Agriculture is one of the most dangerous occupations in this country. The National Safety Council reports there are over 700 deaths and 120,000 disabling injuries per year owing to agriculture-related accidents.
Farm machinery consistently ranks first as a factor in agricultural accidents. Know the limitations of the potato harvester as well as your own limitations. Thoroughly familiarize yourself with the safety features of the harvester before mounting or attempting any adjustment or repair. The potato harvester can be a dangerous piece of equipment.
A hazard is a dangerous object or situation which has the potential for injury. Both a potato harvester and working on a potato harvester fit into the category of a hazard.
Risk is the chance of injury, damage or loss. Risk of injury increases under unfavorable weather conditions and with improper behavior on the part of those involved with the potato harvest. Do your part and reduce risk to yourself and to others. Be alert, pay attention, and, above all, use common sense. The potato harvester is a powerful and unforgiving machine, not a toy. Safety should be a habit. Children should never play on or around the machine while it has the potential for motion.
Common Harvester Hazards
Each moving part of the harvester carries the potential for injury. The tractor runs much of the mechanical movement by the power-take-off (PTO) shaft, which is connected to the tractor and the harvester by universal joints or yokes. The PTO shaft must be shielded. This entails covering the shaft and the universal joints with an external, rotating shield. The most common injury on a PTO shaft occurs when the yoke catches a loose piece of clothing, entangling the wearer. The rotating shaft and yoke are very capable of catching clothing.
All hydraulic systems operate under pressure, even as much as 2,000 pounds per square inch. This is three times the pressure needed to penetrate skin. Never cover a leaking hydraulic hose with your finger; the fluid could be injected through your skin. If any fluid is injected into the skin, it must be surgically removed within a few hours or gangrene may set in. If any point in the hydraulic system fails, a serious accident can occur. A ruptured hydraulic hose can spray fluid a great distance. Fluid under pressure attempts to escape. Hydraulic systems can be considered to store energy. Careless servicing or adjusting can lead to injury.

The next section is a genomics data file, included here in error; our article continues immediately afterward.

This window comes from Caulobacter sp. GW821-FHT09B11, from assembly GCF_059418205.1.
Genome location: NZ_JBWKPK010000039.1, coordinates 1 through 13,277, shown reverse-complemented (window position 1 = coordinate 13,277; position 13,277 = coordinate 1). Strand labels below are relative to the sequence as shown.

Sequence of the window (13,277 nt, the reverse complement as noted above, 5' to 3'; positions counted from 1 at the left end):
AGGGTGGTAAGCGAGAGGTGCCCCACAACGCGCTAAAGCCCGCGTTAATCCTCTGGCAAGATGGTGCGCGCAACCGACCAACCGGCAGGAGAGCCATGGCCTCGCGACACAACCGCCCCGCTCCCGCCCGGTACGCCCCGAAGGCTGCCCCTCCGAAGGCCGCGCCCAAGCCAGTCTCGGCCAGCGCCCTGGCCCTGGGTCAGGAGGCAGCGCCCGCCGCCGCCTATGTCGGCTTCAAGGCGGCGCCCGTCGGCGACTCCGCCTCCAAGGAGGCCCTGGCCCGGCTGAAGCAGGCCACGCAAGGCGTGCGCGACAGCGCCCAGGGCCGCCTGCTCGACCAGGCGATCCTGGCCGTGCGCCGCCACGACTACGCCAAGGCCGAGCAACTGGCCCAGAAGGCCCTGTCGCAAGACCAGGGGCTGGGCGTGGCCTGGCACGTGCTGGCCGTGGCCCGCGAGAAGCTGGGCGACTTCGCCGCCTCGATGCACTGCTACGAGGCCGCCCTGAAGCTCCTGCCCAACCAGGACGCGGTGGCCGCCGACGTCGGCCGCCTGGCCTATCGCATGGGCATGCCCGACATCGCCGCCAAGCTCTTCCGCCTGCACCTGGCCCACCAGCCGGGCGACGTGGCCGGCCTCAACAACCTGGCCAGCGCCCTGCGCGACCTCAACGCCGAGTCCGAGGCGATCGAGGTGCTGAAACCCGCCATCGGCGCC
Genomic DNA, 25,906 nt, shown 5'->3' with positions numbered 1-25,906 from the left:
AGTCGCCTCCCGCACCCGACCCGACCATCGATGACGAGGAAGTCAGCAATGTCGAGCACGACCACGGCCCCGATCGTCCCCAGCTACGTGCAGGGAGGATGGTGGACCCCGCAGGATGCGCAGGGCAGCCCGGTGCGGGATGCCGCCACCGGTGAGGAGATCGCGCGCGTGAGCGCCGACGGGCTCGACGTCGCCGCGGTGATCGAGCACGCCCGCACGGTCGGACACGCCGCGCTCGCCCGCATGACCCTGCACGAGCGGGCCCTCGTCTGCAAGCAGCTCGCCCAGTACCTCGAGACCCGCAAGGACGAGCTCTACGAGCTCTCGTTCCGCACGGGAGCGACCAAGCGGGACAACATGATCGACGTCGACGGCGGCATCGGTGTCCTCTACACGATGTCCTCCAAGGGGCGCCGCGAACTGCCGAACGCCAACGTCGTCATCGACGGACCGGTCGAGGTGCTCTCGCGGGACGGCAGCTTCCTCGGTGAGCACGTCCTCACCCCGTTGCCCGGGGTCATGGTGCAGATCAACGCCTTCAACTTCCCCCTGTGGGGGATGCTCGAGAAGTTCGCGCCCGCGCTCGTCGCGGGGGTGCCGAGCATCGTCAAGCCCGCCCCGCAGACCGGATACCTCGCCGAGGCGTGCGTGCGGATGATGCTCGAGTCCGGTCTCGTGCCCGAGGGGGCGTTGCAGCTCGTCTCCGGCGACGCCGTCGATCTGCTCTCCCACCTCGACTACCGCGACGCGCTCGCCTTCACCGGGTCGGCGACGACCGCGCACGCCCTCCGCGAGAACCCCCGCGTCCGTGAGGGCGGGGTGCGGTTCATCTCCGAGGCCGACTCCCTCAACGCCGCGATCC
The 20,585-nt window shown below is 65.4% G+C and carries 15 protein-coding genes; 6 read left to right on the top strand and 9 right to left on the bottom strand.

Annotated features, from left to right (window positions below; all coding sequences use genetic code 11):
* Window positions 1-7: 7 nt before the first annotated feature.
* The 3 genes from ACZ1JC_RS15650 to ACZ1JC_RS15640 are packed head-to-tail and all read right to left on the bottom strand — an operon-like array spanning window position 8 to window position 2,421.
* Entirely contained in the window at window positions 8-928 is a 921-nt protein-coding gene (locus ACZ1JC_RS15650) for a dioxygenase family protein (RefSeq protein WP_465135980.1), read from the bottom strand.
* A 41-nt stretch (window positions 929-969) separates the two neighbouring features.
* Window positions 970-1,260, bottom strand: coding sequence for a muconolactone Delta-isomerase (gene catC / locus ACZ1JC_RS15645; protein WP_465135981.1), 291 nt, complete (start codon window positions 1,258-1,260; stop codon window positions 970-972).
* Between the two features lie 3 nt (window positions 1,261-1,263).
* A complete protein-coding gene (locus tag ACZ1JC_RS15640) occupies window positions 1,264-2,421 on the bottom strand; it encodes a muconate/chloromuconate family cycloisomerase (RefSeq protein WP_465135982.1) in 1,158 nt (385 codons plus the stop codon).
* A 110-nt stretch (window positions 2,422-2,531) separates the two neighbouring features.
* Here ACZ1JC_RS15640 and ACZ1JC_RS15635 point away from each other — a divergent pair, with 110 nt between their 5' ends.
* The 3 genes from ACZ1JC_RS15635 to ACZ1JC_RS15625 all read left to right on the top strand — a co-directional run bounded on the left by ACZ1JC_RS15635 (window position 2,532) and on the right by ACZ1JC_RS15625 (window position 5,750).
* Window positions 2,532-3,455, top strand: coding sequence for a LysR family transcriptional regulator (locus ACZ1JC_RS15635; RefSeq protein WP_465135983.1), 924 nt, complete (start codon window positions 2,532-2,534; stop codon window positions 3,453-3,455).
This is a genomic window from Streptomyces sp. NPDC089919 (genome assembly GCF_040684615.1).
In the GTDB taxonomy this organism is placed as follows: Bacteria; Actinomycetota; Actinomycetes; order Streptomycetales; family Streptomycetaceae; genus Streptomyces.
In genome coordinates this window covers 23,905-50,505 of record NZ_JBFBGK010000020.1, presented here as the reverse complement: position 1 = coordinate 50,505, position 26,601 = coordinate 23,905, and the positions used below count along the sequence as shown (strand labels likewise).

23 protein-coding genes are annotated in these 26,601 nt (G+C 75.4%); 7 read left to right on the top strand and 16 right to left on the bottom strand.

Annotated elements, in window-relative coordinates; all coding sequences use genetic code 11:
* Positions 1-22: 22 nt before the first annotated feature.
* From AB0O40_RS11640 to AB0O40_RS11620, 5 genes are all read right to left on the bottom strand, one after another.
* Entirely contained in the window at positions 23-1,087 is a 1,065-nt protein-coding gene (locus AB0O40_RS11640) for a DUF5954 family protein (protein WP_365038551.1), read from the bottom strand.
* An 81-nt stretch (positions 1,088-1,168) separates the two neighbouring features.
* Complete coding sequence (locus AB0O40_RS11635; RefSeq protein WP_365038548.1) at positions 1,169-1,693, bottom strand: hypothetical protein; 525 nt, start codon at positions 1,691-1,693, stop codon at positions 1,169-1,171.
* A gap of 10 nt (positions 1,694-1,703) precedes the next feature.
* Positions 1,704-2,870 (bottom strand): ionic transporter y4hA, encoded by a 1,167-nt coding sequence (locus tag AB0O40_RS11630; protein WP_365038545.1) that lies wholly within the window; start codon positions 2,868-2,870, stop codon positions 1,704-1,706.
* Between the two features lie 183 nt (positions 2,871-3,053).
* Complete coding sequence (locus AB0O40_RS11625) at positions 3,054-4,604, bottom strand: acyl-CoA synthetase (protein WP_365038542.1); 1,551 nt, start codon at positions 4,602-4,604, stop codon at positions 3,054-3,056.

Types of Injuries
Most injuries occur as a result of carelessness. Typically, one third of the injuries during the potato harvest involve fingers, hands, wrists and arms. Fingers account for over half the potato harvest injuries.
Injuries from a potato harvester can take a number of forms:
A pinch-type injury can occur where two parts move together and at least one of them moves in a circle. Gear and belt drives are examples of pinch points. Clothing or body parts can catch and become drawn into the gears. A person caught in a pinch point in at the mercy of a powerful, fast-moving machine.
A wrap-type injury can occur when an exposed, unshielded rotating component, such as a PTO shaft, entangles a loose piece of clothing; a sleeve, a shirttail, a frayed piece of clothing or even long hair. There is no escape from a wrap. The rotating shaft pulls you into and around the shaft in a fraction of a second. PTO shafts can quickly entangle and seriously injure even the strongest person.
Smooth PTO shafts with rust or nicks can be rough enough to catch clothing; a slowly rotating PTO shaft must be regarded with caution. However, the rounder, smoother shafts are less likely to catch clothing than square shafts. The universals at the end of the PTO shafts are the most likely to catch loose clothing and cause a wrap-type injury. These bulky parts extend beyond the PTO shaft and can cause a wrap-type injury even if you are clear of the PTO shaft.